The theory of Social Power rests on a simple foundation: humans have needs and are driven to fulfill those needs. The amount of control that a person (A) has over another person’s (B) needs divided by the amount of control that person (B) has over person (A)’s needs is how much Social Power person A has over person B. As you add more people into the equation it gets much more complex and may be very difficult to express.
Needs form the basis of the theory of Social Power. A complete understanding of the types and characteristics of human needs are necessary to extrapolate how this translates into Social Power.
Humans have many needs and people have studied and theorized about this for centuries. Needs fall into two basic categories: needs that are required for a person to survive (basic needs) and keep living and needs that drive us but that we can live without (non-basic needs). Basic needs also have an order to them in that they have to be satisfied within differing amounts of time. The less time within which they have to be satisfied, the more basic the need (and the greater the power if another person has control of that need).
|Need||Time until death|
|Warmth||varies based on climate|
|Dryness||varies based on climate|
|Sanitation||varies based on conditions|
Beyond basic needs we could use person x’s catalog of human needs. How important these needs are to each person may vary over a wide distance. Some people may have a very strong need for companionships, while others for a sense of belonging in society, and yet others with a strong need for purpose in life.
All needs are mediated through feelings. We know about our various needs through the feelings we have about them, both positive and negative. For example, we have the feeling of hunger when we need food, and the feeling of satisfaction when we are eating.
One aspect that is very important, but often overlooked, is on the influence and thus the power of ideas. Ideas have power in people because ideas are integrated as parts of people’s egos. The more deeply that they are integrated, the more effect that they can have on that person if those ideas are supported or attacked by another person. Ideas act like magnets in that encourage idea alignment between people. When people agree on an idea, they reinforce each others attachment to an idea. The both get a good feeling. When people disagree on ideas, feelings get hurt and it makes it harder for people to get along. Over time, people will either tend to agree, or some topics will not be talked about or people will go their own ways.
Another important aspect has to do with planning how we meet our needs. When we plan on how we are going to meet our needs we have a hierarchy of plans. At the first level are plans to meet our most basic needs. Once we are satisfied that our basic needs will be met, then we can think about how our less basic needs can be met. In both cases, however, we are reliant on information about world around us to make these plans.
All of us have a conceptual world view of how the world functions. This involves an understanding of what events cause certain outcomes. From a young age this world view is built up as well as our ability to make plans inside that world view to get our needs met. We change or stick to our plans based on information that we first get from our own senses, secondly from our immediate circle of people that with live with, work with and interact with daily, and then lastly from information we obtain from media that we consume such as newspapers, radio, TV and the internet. Information that conflicts with our world view is often discarded and information that is aligned with our world view is often readily accepted.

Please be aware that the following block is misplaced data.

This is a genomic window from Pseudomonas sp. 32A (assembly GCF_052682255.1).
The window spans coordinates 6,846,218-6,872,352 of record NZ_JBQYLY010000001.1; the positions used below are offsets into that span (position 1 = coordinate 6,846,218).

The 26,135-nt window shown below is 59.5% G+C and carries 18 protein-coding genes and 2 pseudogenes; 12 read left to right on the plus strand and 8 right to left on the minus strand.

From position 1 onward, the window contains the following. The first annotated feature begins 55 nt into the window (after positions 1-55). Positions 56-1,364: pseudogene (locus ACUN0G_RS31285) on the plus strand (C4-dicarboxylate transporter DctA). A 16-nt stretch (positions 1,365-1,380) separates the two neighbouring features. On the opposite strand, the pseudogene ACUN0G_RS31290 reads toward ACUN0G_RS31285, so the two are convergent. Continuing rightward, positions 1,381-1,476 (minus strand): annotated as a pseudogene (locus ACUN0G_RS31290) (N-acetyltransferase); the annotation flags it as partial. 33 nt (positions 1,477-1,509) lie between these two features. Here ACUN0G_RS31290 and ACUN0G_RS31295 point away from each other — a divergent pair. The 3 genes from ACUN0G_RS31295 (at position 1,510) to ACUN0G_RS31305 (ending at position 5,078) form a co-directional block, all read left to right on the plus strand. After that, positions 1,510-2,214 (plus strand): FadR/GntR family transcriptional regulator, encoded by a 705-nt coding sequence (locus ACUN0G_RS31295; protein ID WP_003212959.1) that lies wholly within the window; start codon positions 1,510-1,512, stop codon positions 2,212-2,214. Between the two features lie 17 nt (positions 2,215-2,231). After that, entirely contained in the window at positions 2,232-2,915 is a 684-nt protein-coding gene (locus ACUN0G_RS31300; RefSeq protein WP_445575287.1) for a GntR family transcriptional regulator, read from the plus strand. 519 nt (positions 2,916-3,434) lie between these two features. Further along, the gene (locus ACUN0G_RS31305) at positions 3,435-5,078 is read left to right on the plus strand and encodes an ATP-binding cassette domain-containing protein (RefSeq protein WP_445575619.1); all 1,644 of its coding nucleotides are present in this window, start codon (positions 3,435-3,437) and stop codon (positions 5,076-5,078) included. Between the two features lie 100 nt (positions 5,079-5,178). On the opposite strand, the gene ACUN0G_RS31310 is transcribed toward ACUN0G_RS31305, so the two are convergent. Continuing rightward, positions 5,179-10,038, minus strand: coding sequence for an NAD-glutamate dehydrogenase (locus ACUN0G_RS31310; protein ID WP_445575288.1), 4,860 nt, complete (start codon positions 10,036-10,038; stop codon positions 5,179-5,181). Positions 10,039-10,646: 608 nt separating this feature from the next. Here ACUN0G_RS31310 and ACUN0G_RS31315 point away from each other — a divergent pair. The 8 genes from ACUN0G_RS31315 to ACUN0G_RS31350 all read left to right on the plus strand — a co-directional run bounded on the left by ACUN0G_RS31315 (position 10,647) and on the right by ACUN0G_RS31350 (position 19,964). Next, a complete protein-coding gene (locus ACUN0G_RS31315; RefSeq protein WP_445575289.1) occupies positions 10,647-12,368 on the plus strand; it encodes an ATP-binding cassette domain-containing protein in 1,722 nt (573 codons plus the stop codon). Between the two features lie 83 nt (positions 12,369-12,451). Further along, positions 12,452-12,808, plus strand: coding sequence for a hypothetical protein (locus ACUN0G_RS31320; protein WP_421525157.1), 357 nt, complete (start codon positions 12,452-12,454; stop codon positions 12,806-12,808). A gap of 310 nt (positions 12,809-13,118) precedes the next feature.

The plans we make and the actions we take are very much informed by what we did in the past. If it worked in the past, then we are apt to believe it will work in the future. It is when our plans stop working (at meeting our needs) that our world views are more open to change. This is not to say that even in the face of failing plans, that people’s world views easily changed. Our world views are just sets of ideas about the world and how it works and thus they form a part of our identity. Giving up a part of our identity is hard to do and causes negative feelings. Those negative feelings fight against negative feelings of not getting other (possibly more basic) needs met.
In a rapidly changing complex environment involving millions of people, humans have a need for information to keep meeting their needs. Control over what information is available to what people can be a great source of social power.
Control of Information
When people lived in small groups who hunted and gathered, most everyone is a tribe had roughtly equal access to information on which survival depended. Though due to ritual and social roles, some sub groups of people (women, children, men, warriors), may be denied information available to others. As long as there are common ideas (norms) within that society about this, then this information can be kept successfully separate from the groups of people that aren’t supposed to know about these.
As societies moved on to more centralized societies with more people in one place and withÂ a hierarchy in place to coordinate the actions of people, information flow became more segmented. The hierarchy of course had an interest in controlling the flow of information in a way that would perpetuate their power but still allow the crops to grow and surpluses to accrue since their power depended upon that. Information flowed by the use of official scribes, public monuments and ceremonies where officials of the hierarchy could address many people at once with their view of the world.